On a side note, years ago we were watching a TV show called Forever, about an “immortal” character, played by Ioan Gruffudd, that had lived several lifetimes at that point. One of the episodes ends in a celebratory drink where one of the characters orders a Scotch and Henry says, “Have the Macallan 25, you only live once”. So, I have been fascinated with it since. I have priced a bottle and currently is going for $1300, I even saw it at a bar in Las Vegas and asked the price for a shot…. $250. So, to see a flight with the 15, 18, and 25 for only $90, I had to order it. The 15 was much smoother than the 12 which can be a little bitey. The 18 I have had before and it is really nice and smooth. Obviously, the longer anything stays in the barrel the smoother it gets. Single Malts are no exception, and most of the Single Malts I like are aged 14 years (Obahn) and more. I settle for the Macallan 12 when there is nothing else available. Not saying it is bad, it is just not my preferred. Now, the Macallan 25 has a very mild nose compared to most and went down very smooth (small sips Ellie, small sips…errr) and had a slightly more mellow taste than the others. The oak casks used by the distillery have been used to age Sherry in Spain for two years before being sent back to the distillery to hold the whisky. And after 25 years, what a flavor that imparts to the finished product. To quote Toddy, it was a religious experience.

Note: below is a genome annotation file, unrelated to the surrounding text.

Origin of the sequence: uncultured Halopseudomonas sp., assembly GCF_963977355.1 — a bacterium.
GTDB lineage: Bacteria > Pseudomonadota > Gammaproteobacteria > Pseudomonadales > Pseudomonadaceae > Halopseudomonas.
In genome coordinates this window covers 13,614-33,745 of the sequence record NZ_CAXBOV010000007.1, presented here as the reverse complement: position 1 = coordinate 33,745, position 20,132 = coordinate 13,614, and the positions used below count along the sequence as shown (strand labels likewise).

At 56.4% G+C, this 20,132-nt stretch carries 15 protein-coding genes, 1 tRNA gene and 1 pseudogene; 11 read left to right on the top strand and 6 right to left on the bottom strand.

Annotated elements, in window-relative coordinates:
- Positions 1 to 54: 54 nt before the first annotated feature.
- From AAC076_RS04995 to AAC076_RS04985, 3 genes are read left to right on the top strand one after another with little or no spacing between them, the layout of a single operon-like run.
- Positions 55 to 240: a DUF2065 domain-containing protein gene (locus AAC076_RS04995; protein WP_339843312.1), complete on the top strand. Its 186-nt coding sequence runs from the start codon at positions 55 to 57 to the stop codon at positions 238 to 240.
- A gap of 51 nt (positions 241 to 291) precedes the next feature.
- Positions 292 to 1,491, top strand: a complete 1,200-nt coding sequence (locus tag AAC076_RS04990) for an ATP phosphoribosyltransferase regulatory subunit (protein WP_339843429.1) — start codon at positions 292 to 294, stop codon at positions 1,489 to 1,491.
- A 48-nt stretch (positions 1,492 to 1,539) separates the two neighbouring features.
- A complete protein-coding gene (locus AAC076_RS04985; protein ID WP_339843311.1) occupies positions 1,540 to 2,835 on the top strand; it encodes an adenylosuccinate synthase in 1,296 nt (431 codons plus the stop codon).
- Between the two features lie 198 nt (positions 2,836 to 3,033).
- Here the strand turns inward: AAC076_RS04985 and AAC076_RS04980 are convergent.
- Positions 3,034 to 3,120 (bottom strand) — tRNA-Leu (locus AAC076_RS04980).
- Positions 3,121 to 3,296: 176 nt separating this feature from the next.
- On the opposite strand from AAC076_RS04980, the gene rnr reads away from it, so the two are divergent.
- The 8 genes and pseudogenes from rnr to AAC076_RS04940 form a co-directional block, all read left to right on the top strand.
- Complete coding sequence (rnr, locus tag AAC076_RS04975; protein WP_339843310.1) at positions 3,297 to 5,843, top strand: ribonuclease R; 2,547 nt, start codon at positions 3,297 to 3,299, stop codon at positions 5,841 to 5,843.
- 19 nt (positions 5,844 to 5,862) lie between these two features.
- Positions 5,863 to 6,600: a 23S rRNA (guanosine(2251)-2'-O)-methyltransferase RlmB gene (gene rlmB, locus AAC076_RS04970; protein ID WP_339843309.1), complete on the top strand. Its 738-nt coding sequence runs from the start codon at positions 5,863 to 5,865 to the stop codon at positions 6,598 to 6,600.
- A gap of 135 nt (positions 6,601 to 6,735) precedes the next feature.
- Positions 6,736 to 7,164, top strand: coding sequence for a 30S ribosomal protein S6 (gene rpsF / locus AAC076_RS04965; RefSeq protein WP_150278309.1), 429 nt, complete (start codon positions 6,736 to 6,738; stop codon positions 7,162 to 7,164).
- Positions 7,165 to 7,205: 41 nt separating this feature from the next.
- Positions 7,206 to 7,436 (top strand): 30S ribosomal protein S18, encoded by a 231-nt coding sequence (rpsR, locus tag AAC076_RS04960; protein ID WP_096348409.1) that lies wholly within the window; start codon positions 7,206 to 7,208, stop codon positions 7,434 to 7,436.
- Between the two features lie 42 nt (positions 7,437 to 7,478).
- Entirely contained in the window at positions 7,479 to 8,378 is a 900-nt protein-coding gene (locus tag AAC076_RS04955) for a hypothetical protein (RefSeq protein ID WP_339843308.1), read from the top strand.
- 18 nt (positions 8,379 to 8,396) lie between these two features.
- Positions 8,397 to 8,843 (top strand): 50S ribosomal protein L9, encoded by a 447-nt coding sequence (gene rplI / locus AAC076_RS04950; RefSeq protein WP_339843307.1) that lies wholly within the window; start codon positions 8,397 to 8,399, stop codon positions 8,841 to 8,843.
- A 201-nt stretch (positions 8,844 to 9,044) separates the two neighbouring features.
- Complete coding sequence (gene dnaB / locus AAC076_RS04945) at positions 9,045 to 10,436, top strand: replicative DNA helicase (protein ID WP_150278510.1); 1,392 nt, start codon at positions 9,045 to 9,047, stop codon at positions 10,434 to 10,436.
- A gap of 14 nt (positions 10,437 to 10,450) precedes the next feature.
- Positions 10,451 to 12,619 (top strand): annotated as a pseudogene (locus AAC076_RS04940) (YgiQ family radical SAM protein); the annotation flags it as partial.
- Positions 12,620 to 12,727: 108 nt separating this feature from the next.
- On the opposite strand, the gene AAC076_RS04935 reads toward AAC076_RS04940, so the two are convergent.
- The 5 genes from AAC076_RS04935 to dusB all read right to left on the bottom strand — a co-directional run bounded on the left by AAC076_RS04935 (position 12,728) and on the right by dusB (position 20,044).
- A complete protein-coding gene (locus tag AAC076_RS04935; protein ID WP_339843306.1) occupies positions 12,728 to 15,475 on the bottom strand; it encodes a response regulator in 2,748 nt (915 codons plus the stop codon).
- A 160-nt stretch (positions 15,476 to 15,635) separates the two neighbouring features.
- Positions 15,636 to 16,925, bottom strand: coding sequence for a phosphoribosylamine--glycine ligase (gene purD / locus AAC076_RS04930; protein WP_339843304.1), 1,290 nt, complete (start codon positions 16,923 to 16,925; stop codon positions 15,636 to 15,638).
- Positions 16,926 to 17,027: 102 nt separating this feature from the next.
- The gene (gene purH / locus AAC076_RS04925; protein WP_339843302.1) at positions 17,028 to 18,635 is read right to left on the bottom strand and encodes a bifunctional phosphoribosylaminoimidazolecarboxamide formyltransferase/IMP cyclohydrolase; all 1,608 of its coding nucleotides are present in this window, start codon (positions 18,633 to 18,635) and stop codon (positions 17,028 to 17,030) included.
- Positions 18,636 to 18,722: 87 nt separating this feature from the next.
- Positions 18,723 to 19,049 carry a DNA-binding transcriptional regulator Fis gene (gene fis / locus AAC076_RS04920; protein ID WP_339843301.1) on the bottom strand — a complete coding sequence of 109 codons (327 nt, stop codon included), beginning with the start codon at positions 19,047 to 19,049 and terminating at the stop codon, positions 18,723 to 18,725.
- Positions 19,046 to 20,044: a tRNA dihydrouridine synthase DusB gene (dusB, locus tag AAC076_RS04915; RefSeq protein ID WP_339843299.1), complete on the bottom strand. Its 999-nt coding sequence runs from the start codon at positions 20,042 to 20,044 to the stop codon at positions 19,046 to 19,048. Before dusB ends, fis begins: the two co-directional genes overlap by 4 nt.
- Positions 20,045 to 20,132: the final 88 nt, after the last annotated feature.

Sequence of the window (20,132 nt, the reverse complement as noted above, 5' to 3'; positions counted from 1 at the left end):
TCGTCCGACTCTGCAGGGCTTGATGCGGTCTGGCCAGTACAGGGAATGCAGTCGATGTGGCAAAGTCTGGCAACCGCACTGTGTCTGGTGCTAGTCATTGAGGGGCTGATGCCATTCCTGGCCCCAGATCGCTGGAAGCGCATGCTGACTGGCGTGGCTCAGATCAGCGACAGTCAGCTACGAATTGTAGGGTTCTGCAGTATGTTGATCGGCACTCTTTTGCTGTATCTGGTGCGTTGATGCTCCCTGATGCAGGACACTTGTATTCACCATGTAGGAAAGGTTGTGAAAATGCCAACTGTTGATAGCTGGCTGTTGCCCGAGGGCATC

So, if you find yourself at Walt Disney World and Hollywood Studios in particular, AND you fancy Single Malt whisky, head over to the Hollywood Brown Derby for the Macallan Flight featuring the 25 year. It is a real steal.
In conclusion, the Hollywood Brown Derby at Disney’s Hollywood Studios is a dining experience featuring great food, nice desserts, and some exceptional Single Malt whisky. It will require two dining credits if you are on a dining plan, but it is well worth it.